APPSEM '98

Program Structuring in Haskell

Mark P Jones

Slide 12

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Now let's look at an application that uses all three of these extensions to describe a kind of effects analysis/inference for a language with region based allocation of global heap. In this simple example, we will assume that there are just three primitives:

  • a "new" operator to allocate a new reference cell in some region of memory.
  • a "get" operator to fetch the contents of a reference cell.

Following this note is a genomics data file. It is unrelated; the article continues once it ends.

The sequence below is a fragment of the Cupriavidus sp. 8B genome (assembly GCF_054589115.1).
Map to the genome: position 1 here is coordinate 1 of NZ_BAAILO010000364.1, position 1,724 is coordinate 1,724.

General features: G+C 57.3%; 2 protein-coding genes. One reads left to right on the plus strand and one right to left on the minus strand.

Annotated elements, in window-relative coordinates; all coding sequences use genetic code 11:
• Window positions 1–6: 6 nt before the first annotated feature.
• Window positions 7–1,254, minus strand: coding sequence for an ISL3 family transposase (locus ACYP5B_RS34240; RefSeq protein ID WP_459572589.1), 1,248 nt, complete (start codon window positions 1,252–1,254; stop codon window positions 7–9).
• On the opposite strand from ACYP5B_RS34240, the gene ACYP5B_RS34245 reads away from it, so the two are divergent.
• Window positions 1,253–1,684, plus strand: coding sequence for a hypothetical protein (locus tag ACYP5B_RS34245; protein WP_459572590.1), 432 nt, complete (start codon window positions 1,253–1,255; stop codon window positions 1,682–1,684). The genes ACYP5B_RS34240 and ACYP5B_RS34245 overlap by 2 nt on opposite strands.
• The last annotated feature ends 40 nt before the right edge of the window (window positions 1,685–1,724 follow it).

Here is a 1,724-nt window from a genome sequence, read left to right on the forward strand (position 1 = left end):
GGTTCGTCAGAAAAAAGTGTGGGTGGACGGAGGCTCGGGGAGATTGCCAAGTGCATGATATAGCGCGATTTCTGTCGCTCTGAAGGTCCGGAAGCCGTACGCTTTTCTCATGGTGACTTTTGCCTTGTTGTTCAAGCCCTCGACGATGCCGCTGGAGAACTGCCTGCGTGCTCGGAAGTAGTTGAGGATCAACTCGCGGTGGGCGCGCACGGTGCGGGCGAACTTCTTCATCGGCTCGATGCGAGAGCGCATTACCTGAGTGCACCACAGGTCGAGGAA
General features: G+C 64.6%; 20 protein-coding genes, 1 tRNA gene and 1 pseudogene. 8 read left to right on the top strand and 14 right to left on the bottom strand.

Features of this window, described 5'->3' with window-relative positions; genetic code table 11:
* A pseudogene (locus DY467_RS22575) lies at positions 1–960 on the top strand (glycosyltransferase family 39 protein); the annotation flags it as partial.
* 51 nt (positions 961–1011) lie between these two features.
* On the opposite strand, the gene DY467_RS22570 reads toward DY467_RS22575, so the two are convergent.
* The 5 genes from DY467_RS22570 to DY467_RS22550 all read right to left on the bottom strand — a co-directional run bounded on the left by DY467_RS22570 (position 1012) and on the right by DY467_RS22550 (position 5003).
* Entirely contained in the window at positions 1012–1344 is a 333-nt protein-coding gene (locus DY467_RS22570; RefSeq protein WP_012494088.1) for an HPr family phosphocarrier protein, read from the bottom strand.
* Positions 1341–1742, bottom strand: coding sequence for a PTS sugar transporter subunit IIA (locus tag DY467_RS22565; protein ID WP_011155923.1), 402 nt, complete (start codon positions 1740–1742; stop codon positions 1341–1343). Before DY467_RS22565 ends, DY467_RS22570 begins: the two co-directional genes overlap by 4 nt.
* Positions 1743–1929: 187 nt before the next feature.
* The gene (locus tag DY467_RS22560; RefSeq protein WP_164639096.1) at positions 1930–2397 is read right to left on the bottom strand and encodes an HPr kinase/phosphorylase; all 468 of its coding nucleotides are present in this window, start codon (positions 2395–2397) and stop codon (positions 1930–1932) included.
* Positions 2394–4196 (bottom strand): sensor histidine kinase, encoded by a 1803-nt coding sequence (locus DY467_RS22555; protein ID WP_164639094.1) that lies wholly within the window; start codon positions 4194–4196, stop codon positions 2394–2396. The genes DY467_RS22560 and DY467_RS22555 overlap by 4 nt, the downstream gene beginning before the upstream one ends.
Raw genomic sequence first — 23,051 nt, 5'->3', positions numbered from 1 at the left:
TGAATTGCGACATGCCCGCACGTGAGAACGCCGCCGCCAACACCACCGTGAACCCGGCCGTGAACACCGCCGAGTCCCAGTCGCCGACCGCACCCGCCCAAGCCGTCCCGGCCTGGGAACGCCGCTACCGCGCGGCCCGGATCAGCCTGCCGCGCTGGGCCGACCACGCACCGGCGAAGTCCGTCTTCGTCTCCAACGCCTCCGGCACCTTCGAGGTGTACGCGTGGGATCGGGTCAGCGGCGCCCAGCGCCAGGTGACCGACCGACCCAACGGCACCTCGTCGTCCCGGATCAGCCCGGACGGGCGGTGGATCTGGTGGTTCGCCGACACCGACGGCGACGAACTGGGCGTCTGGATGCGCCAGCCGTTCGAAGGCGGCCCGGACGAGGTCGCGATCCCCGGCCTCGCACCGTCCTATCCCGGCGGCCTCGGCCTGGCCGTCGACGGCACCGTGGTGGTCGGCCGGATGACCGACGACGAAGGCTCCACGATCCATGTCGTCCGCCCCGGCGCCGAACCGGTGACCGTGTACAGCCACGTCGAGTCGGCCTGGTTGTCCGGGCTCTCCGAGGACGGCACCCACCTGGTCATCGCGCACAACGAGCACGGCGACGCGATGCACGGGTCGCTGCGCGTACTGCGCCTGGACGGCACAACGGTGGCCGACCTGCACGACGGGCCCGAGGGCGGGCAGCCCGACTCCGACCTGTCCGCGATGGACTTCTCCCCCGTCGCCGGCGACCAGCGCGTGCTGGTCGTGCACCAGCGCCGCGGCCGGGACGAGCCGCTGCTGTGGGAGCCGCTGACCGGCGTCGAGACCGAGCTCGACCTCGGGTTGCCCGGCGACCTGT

• a "set" operator to store a value in a reference cell.
We will also assume that these primitives are set up for use in a monadic framework. (It would be easy to handle languages where the underlying monad is implicit using a simple syntax-directed translation prior to this stage.) Notice that we define a separate class for each one of these functions, each one associating a region "r" with a monad "m" in which the computation happened, and with a particular action in that context: an Alloc, a Read, or a Write. Note that "Ref" cells are also tagged with an "r" parameter to indicate the region in which they were allocated, as well as the type of the value that they hold.

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